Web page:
In Congress, Rep. Nita Lowey, D-N.Y., introduced a bill in July that would ban the use of body-gripping traps within federal wildlife refuges. The ban would encompass leghold, snare and Conibear traps; cage and box traps would still be allowed.

“The use of steel jaw leghold traps and other barbaric mechanisms has no place in National Wildlife Refuges,” said Lowey. “It is time to end this brutal practice once and for all.”


More than half of the nation’s refuge lands currently allow the use of body-gripping traps.

Born Free’s Roberts is hopeful that Lowey’s bill can gain bipartisan support, but the trappers have powerful allies in Congress, including Rep. Don Young, R-Alaska, who was a commercial trapper in 1960s.

Moreover, the U.S. Fish and Wildlife Service is on record as defending trapping in the wildlife refuges — whether for resource management and disease control, or for economic and recreational purposes.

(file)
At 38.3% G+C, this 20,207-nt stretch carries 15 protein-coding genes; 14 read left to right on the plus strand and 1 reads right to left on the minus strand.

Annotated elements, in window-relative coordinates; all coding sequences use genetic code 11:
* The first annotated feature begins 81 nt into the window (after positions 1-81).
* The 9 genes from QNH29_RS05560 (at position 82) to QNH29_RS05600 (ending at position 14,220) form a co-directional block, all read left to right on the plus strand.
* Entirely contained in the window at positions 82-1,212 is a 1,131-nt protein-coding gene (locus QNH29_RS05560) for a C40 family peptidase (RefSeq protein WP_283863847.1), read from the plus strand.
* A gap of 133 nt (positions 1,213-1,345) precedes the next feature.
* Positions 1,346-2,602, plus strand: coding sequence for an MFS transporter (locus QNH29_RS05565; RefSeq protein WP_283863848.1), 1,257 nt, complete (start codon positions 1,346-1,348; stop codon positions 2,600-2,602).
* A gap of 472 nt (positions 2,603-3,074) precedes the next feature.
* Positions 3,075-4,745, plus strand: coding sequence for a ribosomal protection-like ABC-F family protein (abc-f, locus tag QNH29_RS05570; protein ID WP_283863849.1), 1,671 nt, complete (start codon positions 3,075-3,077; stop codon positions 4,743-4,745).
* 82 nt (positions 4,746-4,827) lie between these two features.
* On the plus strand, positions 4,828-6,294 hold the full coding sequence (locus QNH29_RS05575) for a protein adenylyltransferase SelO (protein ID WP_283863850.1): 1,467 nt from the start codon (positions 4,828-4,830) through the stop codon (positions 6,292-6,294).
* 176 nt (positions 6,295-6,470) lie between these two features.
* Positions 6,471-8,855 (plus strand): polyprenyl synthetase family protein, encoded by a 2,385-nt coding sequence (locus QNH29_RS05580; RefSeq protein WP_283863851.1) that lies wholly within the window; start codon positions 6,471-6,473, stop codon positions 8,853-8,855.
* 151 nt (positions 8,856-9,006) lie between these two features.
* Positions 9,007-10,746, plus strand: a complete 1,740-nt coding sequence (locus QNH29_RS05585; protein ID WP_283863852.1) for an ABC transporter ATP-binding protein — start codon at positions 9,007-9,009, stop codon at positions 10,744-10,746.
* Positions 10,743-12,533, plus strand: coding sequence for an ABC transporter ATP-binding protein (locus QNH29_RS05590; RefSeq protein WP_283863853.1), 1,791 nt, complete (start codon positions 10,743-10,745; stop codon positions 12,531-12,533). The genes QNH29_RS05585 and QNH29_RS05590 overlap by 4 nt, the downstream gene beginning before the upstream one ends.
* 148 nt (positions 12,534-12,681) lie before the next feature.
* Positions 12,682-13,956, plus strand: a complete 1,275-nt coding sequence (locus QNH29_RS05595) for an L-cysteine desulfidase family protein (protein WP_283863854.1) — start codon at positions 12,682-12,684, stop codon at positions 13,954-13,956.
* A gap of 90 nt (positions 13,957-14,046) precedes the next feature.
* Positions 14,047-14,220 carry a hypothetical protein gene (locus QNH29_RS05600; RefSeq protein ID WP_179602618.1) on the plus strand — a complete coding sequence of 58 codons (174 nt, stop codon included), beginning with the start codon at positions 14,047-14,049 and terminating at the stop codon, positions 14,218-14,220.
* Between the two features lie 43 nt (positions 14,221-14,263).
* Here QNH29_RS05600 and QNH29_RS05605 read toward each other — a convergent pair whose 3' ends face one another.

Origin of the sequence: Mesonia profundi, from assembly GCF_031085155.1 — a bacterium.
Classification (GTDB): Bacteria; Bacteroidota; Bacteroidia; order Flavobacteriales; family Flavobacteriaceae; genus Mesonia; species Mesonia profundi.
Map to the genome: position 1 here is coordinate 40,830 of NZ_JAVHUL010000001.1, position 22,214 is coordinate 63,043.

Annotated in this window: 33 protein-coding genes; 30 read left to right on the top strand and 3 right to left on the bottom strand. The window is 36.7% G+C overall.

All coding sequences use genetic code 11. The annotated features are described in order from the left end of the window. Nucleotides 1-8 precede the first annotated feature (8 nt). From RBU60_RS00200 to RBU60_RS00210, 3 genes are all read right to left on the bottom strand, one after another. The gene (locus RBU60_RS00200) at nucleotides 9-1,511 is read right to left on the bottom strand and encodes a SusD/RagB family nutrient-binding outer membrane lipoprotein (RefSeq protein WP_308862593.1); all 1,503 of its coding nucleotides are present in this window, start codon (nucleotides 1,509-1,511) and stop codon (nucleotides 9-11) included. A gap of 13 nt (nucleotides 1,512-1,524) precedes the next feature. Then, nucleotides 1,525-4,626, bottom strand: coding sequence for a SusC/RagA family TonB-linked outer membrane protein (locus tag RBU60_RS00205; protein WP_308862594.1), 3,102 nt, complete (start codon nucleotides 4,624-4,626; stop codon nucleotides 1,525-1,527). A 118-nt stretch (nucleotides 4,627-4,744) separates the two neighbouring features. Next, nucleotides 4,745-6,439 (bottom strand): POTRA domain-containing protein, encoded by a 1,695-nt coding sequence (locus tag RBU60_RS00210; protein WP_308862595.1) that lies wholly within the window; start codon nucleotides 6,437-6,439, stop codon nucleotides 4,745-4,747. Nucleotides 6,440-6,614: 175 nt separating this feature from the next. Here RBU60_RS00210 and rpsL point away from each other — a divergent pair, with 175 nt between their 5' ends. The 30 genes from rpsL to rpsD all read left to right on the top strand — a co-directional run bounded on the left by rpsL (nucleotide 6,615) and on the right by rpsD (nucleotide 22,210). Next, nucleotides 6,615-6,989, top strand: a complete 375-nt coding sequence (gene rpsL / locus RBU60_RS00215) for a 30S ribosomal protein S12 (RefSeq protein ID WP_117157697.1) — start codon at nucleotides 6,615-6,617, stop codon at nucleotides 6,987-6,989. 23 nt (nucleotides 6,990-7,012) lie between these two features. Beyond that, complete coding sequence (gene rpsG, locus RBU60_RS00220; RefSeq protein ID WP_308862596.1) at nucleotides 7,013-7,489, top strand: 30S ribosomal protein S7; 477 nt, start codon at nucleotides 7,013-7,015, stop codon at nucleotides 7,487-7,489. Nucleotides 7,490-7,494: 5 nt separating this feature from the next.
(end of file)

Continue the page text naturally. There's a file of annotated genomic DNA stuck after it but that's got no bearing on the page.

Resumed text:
While Born Free conducts campaigns to promote anti-trapping legislation, some other animal-advocacy groups — such as the Humane Society of the United States and People for the Ethical Treatment of Animals — focus on trying to weaken the fur industry.

“We show the garment makers the traps, tell them the way animals suffer and die in them is just not OK,” said Andrew Page, senior director of wildlife and fur campaigns for the HSUS.

Of all the fur produced annually in the U.S., most comes from fur farms, which animal-advocacy groups also consider to be cruel. PETA estimates that about 15 percent of U.S. fur supplies come from trappers and says the best way to combat trapping is to persuade consumers not to wear fur.


“Most people assume that kind of cruelty could not possibly be legal,” said PETA’s Ashley Byrne. “If they did realize how excruciating it is to be caught in one of these traps, they’d be absolutely shocked.”


Born Free USA:–victims.php

National Trappers Association:

Pennsylvania Trappers Association

U.S. Fish and Wildlife Service:


Best Management Practices:–BMPs.pdf


David Crary can be reached at


Only subscribers are eligible to post comments. Please subscribe or login first for digital access. Here’s why.

Use the form below to reset your password. When you've submitted your account email, we will send an email with a reset code.